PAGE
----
WellesleyWeston Magazine


Launched in 2005, WellesleyWeston Magazine is a quarterly publication tailored to Wellesley and Weston residents and edited to enrich the experience of living in two of Massachusetts' most desirable communities.

Issue link: https://wellesleywestonmagazine.epubxp.com/i/978308

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Page 129 of 199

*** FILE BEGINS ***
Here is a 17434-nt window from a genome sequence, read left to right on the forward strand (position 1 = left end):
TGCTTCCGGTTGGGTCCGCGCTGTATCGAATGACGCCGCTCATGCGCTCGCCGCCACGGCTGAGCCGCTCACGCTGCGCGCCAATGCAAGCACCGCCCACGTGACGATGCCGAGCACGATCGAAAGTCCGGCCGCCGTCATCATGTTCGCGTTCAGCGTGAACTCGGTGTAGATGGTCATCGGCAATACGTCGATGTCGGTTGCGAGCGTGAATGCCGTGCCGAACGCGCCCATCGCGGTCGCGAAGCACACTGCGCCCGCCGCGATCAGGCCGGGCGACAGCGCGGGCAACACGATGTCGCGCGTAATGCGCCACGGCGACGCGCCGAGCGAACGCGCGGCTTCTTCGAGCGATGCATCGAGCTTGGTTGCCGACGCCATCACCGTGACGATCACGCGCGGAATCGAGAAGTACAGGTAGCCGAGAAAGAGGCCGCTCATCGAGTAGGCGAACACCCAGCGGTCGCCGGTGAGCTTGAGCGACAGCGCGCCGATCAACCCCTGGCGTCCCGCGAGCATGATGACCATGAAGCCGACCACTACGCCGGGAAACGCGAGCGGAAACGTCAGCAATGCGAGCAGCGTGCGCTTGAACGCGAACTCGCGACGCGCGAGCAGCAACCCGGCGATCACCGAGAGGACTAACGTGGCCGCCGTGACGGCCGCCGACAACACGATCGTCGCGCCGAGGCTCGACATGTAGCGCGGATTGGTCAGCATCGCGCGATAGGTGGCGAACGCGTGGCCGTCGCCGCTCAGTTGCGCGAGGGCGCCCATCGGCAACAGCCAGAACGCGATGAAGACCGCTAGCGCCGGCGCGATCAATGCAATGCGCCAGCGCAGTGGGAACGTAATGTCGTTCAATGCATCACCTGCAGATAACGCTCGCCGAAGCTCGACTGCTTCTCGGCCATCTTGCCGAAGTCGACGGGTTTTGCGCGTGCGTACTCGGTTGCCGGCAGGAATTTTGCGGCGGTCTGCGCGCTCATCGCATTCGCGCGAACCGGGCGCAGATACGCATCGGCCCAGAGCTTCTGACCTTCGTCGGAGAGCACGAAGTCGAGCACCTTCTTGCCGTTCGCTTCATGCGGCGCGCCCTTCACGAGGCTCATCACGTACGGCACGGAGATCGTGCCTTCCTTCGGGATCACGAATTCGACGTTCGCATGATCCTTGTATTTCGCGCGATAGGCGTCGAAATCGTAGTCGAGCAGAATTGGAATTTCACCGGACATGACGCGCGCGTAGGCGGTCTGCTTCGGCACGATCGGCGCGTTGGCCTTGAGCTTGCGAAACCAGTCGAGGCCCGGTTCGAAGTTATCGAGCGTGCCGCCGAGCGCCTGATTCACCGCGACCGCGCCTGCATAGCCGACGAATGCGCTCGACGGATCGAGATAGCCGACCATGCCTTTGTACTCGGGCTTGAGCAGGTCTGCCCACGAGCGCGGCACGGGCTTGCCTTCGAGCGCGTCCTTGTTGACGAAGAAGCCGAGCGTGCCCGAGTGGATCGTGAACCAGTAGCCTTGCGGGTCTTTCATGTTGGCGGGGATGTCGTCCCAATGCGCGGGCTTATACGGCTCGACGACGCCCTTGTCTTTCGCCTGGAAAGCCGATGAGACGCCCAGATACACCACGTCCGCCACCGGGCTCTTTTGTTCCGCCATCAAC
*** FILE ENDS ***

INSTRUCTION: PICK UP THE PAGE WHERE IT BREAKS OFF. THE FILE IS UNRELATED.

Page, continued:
In addition to being a practicing architect living in Wellesley, Juann helps her mother build the family brand — literally. As a co-owner, she's in charge of branding, marketing, and designing the spaces, as well as merchandizing, buying, and selling for the family owned and operated business. Through her self-proclaimed "timeless modernist approach," she even designs each store. "I became aware of fashion and design during my master's degree studies in architecture at Carnegie Mellon University," says Juann of her education and how it bridges into the fashion world. "We studied mod- ernist and Bauhaus, form and symmetry, light and shadow, rhythm and movement of not only buildings but also music, poetry, and fashion. I look at a bridal gown as a reflection or extension of the bride wearing it. It's the same as a house, a retail store, or a corporate headquarters." The Beginning Working as a French teacher in Baghdad, Lebanon-born Salwa knew she wanted a change in her career path. Her oldest son, Ghassan, was attending Boston University, so the family made the decision to settle nearby. With 17-year-old Juann and 11-year-old son, Wissam, in tow, Salwa moved to America in 1982. Salwa's childhood memories of tailor-made clothing and an interest in sewing and needlework led the way. "I made silk-threaded embroi- dery, crochet, and needlework with my mother," she adds. "My eyes were trained early on to appreciate handmade clothing and details in the design and quality in the fabric." Once settled in Newton, Salwa took a job with a Greek tailor in Brookline creating custom-made clothing and alterations. Soon after, she branched out on her own, opening The Shawmut Place in the South End in 1985. In her own atelier, she saw a growing customer base restoring family heirloom wedding gowns and veils. Whether they were handed down from mother to daughter or from the frantic Filene's "Running of the Bride" sale, Salwa transformed gowns in size or style or recycled the fab- ric for all new silhouettes. A Monumental Move As business bustled, it was time for another change. Salwa moved her home to Wellesley in 1989, and her business added a sister location a year later. Welcome L'élite. This small boutique on tony Newbury Street sold pret-a-porter suits and dresses from France, Belgium, and Italy, while Shawmut continued as the tailoring and custom bridal sides of the business. "Both stores were complementary, combining the tourist and high- end shopping with a neighborhood atelier," explains Salwa. "[The name] Gisele, Salwa, and Juann Khoory C O U R T E S Y O F L ' É L I T E 128 W e l l e s l e y W e s t o n M a g a z i n e | s u m m e r 2 0 1 8

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